walker-talk-volume-07-15_11.jpg"We demonstrated the Walker during leaf removal time,'' remembers Vaughan. "Crew members simply blew the leaves out of the beds and picked them up with the mower's grass handling system. It saved a lot of time and energy." The Walker would eventually increase the company's leaf removal efficiency by 50 percent. Disposal would not be a problem, since KLV crews would either compost the leaves right on site, or take them to home base and compost them for use later on installation projects.

KLV bought two Walker Mowers the following year and added another a year later. Today, three diesels with 48-inch decks police properties, and their work goes well beyond leaf removal. In fact, Vaughan says crews use them any way they can, from delivering a fine cut to "scalping" in the fall.

Of the 104 properties his crews maintain, approximately 40 percent of them are overseeded each fall with perennial ryegrass. Standard practice in Texas and in other areas of the Southwest, overseeding with ryegrass is a two-step process: cutting back or scalping Bermuda grass, and laying down the ryegrass seed. Prior to the Walkers, KLV crews would scalp the Bermuda back from 2 1/2 inches to 1/2 inch high using intermediate mowers with side-discharge decks. The debris would be blown to the center of the yard and picked up for removal. Now, the \Nalker comes through and does the process in one step, cutting not only the grass back but cutting 60 percent off the time it would normally take to do the job, says Vaughan.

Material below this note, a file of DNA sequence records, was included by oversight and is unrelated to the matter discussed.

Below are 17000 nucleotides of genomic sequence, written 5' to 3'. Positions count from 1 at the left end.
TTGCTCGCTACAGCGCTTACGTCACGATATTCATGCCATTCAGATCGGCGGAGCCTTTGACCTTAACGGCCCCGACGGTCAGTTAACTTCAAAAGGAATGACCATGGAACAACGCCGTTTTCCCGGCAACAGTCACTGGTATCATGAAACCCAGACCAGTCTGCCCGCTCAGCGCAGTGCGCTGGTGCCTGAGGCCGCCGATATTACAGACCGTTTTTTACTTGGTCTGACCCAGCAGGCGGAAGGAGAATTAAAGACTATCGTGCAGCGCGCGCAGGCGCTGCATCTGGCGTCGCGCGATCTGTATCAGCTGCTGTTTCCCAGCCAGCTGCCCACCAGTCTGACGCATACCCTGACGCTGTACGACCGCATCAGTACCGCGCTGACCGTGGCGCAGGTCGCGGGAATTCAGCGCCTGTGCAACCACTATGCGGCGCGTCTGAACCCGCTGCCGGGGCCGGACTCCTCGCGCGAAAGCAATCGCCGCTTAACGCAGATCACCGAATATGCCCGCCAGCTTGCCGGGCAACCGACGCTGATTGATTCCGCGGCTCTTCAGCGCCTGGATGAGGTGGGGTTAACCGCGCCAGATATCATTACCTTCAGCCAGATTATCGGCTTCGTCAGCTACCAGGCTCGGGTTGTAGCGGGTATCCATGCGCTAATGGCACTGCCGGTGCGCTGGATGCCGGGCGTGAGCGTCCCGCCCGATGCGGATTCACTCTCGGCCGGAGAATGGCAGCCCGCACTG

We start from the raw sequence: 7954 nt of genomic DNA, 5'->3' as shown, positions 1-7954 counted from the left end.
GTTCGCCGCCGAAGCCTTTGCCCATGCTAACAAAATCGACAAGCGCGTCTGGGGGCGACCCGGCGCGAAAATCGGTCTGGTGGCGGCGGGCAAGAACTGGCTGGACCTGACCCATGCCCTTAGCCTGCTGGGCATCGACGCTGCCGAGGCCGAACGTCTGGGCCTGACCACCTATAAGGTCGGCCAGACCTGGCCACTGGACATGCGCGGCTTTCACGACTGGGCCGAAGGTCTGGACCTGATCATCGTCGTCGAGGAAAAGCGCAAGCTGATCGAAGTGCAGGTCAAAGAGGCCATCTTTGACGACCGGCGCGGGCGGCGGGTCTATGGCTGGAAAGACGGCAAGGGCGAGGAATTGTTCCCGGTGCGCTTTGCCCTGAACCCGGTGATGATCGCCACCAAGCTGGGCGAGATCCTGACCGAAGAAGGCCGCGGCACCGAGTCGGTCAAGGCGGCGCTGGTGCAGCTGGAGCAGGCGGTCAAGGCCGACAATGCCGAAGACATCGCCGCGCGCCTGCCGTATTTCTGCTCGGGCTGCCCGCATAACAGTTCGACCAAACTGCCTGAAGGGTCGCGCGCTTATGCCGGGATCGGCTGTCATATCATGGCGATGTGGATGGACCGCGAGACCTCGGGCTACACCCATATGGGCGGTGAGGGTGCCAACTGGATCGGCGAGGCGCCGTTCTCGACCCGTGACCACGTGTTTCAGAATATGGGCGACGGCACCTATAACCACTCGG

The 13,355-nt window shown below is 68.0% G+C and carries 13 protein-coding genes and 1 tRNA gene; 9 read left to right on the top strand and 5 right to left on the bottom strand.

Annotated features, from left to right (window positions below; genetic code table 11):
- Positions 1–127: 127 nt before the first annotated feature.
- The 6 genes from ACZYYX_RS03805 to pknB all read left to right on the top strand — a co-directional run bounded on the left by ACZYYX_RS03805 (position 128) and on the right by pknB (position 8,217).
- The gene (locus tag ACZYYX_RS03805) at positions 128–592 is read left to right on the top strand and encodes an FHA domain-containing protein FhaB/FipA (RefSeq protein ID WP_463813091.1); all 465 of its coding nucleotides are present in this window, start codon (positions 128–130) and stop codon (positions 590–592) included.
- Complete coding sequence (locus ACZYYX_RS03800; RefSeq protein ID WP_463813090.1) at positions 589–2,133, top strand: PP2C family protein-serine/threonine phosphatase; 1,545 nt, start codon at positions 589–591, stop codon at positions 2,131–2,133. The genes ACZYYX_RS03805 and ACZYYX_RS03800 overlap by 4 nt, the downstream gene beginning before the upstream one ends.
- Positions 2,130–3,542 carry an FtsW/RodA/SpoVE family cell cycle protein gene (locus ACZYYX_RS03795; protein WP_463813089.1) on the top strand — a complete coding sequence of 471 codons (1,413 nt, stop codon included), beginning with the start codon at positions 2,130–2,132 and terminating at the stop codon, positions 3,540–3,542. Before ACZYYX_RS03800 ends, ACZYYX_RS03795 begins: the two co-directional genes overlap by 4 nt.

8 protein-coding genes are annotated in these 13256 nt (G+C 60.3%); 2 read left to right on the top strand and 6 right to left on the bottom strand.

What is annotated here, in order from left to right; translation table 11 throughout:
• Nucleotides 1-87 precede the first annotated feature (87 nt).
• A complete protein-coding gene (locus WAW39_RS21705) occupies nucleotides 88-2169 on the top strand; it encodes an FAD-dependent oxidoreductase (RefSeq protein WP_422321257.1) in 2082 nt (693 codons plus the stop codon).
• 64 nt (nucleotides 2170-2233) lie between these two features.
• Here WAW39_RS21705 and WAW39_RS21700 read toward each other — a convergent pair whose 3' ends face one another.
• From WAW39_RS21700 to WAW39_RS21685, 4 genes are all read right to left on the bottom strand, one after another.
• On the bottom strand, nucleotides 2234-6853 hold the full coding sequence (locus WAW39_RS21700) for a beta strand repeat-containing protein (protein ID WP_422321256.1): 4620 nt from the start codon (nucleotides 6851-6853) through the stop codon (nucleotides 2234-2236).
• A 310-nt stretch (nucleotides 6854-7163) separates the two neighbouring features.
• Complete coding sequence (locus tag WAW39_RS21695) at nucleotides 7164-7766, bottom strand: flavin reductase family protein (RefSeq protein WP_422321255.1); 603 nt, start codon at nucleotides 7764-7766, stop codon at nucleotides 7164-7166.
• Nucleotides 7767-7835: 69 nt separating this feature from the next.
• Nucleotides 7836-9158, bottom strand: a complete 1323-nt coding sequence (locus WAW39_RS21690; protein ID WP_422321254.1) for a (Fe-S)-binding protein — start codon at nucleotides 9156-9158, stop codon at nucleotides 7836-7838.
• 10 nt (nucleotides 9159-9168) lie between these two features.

The time savings alone during the leaf removal and scalping season convinced KLV's owner of a place for the Walker on his crews. There has been an additional side benefit, too, one you can't point to tangibly, he emphasizes, but one that's still there.

"The Walker mowers have elevated our entire maintenance operation, just by the cut they leave. When the mowing job looks great, it instills an ongoing sense of pride in employees who work harder to make the entire project look as good." Which gets back to his theory that you are what you think you are. Seeing just helps to reinforce the attitude.

walker-talk-volume-07-15_1.jpgChallenges Ahead

Having excellent, well-trained employees and having the right equipment goes a long way in the maintenance business. But seeing is believing for customers, too, and it goes beyond leaving behind a well maintained yard.

"I want to get bigger, yet maintain the ma and pa feeling," tells Vaughan. "Personal relationships are extremely important in this business. If customers see you and you are available for questions, they know you're thinking about them and their properties." What they can't see, can hurt, he adds. Which is one reason, KLV has an office manager and a sales rep. It leaves more time for Vaughan to keep relationships alive.

What a change. From a small lawn maintenance firm in 1982 to a large full-service operation in 1995. To be sure, you are what you think you are, but even then there are surprises in store. Little did KLV's owner think he'd being mowing with a Walker when he hung his shingle. Nor did he have thoughts back then of becoming a leading full-service landscaping firm. Taking small and controlled "quality'' steps helped get him there.